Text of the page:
Arlene Foster rejects call to resign over botched renewable energy scheme
Arlene Foster has robustly rejected calls to resign over her handling of a botched green energy scheme.
The First Minister batted away allegations that she did not act appropriately when concerns were raised about the controversial Renewable Heat Incentive (RHI).
Defending her position from China, where she is promoting Northern Ireland, Mrs Foster said she could not have acted differently.
She said: "There really isn't anything more, with hindsight, that I could have done given the advice that was given to me at the time."
Mrs Foster was minister for the economy when many of the fatal errors in the RHI scheme were made.
She has faced claims she did not do enough to pursue whistleblower allegations that sought to expose the flaws in the system.
Ulster Unionist leader Mike Nesbitt has gone so far as to call on her to consider her position, while other rivals have demanded she make a statement to the Assembly explaining why the whistleblower claims were not acted on.
The DUP leader said the concerns were taken "very seriously" and were referred to senior departmental officials.
"It has been acknowledged, indeed by the permanent secretary, that I did all that was appropriate in the circumstances," Mrs Foster added.
"If anyone has any knowledge of the amount of instructions that a minister gives on a day by day basis they would understand, it is custom and practice actually, that it is only if there is some issue, if an exception is raised with me by an official that it would come back to my desk.
"That didn't happen on this occasion. Of course I regret that it didn't happen on this occasion but that's the reality."
Mrs Foster also said she was not surprised by the calls for her resignation but urged Opposition MLAs to "look at themselves".
"I am not surprised in that respect but I think that the oppositions need to take a look at themselves when they say that.
"Of course the first opportunity for cost reduction came to the Assembly earlier this year and what did they do? They voted against the cost reduction measures," she told UTV.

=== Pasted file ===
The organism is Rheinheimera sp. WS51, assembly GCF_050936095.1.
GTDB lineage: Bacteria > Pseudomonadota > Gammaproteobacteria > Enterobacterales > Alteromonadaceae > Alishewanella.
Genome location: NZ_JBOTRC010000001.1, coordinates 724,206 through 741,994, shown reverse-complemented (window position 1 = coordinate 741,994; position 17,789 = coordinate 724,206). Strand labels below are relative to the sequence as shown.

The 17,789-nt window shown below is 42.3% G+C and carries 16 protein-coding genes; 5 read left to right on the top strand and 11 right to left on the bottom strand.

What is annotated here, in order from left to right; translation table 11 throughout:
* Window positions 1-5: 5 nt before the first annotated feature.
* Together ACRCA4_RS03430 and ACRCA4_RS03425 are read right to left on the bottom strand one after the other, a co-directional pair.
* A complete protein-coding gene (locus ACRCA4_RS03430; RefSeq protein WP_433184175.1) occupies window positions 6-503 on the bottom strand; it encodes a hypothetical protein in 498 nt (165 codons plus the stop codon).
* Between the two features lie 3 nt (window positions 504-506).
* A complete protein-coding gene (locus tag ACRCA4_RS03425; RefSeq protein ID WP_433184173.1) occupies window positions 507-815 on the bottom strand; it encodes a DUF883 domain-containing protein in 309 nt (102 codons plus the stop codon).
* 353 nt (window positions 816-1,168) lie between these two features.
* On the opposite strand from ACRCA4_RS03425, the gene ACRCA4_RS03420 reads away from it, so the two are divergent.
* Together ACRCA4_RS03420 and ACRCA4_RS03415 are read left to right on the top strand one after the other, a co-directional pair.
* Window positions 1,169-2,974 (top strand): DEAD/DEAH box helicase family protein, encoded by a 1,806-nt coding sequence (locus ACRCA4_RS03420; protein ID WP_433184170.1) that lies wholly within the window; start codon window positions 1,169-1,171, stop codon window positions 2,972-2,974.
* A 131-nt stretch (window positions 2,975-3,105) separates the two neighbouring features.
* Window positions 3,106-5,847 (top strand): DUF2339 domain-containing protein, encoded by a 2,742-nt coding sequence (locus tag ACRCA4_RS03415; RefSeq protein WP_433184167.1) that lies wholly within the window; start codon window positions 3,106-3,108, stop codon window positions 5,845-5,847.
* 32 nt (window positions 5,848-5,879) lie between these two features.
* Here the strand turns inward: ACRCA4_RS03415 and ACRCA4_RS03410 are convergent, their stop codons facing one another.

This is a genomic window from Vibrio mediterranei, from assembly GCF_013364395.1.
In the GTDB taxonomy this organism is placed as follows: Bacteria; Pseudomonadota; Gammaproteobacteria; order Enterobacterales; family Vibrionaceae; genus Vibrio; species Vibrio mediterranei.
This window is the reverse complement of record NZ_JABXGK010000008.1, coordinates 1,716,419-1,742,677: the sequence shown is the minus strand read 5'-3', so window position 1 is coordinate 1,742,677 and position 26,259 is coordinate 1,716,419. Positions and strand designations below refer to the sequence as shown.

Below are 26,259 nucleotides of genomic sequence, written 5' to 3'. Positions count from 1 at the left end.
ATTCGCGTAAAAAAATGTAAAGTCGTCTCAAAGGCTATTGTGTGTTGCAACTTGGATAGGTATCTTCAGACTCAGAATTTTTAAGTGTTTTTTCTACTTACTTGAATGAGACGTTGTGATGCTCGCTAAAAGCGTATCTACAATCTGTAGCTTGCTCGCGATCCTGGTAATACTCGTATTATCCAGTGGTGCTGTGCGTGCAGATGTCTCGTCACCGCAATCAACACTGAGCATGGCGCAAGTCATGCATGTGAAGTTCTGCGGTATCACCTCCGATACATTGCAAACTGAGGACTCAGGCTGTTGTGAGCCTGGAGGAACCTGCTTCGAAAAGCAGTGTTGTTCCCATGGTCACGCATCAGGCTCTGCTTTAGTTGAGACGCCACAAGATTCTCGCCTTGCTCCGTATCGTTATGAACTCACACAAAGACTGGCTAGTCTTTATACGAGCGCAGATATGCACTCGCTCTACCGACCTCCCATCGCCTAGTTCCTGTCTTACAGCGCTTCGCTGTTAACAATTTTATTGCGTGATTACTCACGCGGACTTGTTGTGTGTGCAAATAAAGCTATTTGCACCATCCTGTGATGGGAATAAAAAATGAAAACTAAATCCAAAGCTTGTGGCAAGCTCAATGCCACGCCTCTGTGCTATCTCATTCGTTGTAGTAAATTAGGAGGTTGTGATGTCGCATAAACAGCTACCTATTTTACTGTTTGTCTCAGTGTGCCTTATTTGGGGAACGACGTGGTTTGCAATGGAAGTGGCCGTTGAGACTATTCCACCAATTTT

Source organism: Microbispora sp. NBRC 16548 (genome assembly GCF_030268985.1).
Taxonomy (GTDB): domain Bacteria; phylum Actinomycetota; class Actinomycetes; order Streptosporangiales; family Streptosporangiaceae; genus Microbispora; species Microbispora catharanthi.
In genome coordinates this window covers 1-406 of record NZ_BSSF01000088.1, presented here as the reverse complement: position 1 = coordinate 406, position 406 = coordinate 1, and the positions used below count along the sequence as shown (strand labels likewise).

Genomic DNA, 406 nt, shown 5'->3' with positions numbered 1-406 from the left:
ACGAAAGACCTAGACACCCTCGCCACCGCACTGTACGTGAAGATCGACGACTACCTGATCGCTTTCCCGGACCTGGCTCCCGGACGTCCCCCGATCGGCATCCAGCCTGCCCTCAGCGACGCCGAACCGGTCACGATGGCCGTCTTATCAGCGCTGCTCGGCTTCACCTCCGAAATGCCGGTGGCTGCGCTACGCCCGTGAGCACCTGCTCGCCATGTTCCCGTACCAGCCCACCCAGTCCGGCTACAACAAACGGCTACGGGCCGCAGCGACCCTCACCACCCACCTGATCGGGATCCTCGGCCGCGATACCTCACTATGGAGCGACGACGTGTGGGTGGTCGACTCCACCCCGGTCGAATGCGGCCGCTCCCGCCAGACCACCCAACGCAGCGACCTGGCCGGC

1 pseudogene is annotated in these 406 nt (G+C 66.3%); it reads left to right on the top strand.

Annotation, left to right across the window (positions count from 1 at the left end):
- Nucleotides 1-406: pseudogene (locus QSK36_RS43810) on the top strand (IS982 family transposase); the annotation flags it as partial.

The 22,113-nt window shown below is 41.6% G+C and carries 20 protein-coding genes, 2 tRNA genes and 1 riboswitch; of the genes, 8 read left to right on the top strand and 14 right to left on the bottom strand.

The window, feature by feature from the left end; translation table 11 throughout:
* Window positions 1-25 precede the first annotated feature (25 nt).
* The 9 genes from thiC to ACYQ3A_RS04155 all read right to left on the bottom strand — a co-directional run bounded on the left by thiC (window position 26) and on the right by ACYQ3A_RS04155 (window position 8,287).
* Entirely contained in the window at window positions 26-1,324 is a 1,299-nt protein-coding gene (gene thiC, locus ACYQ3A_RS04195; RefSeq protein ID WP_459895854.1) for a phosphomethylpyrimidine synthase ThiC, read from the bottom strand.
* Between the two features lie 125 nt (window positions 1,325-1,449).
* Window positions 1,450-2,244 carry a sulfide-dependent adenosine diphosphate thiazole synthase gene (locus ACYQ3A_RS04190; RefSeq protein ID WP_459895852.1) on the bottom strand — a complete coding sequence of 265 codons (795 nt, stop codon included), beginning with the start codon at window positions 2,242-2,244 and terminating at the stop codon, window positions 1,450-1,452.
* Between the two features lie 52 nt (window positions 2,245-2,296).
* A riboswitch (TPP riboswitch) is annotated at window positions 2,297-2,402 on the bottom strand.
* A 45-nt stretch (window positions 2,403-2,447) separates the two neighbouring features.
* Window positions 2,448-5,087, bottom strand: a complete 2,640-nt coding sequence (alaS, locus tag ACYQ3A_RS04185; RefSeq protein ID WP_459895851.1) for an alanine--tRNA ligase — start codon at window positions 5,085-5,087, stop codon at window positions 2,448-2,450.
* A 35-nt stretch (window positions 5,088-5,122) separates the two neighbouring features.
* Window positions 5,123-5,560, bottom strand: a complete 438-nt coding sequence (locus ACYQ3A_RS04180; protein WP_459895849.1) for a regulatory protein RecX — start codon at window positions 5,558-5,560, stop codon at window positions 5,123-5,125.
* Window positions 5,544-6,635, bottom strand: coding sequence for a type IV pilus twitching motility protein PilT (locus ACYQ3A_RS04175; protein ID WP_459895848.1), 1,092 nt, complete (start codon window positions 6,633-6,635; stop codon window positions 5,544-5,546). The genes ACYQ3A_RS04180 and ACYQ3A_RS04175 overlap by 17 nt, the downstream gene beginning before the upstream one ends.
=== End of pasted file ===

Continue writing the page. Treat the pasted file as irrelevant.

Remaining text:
The RHI aimed to cut the cost of green energy to encourage people off fossil fuels but ended up landing ministers with a massive overspend.
It encouraged the installation of costly eco-friendly heating systems by paying a tariff per kilowatt of heat burned over a 20-year period.
However, unlike in the rest of the UK, in Northern Ireland no cap or payment tier system was placed on the money that could be claimed in proportion to the size of boiler and the hours it was operated.
That effectively enabled a business to burn unnecessary heat 24/7 just to make money.
Management of the scheme is currently being examined by MLAs on Stormont's public accounts committee.
Thousands signed up to the RHI - a deluge that ultimately forced its closure, but not before Stormont had been left exposed to a huge overspend.
Overall, more than £1 billion of public money will be paid by 2036 to Northern Ireland-based businesses which signed up to the scheme. Almost half of that will be paid out by the Stormont Executive.
Branding the scheme a "squander made in Stormont", Traditional Unionist Voice leader Jim Allister posed the question: "It might cost him his job but would the Minister agree, that at least one of his predecessors, particularly Mrs (Arlene) Foster was asleep at the wheel in terms of failing to exercise ministerial supervision and ensuring that there were adequate cost controls in place."
However, Mr Hamilton hit back and said previous ministers had been ill-advised by policy officials.
"It is very clear to me that the ministers followed all advice given to them and because that advice was wrong; it was based on bad grounds the scheme was badly designed," he said.
"Nobody has denied, least of all me that this was shocking and we need to deal with those problems."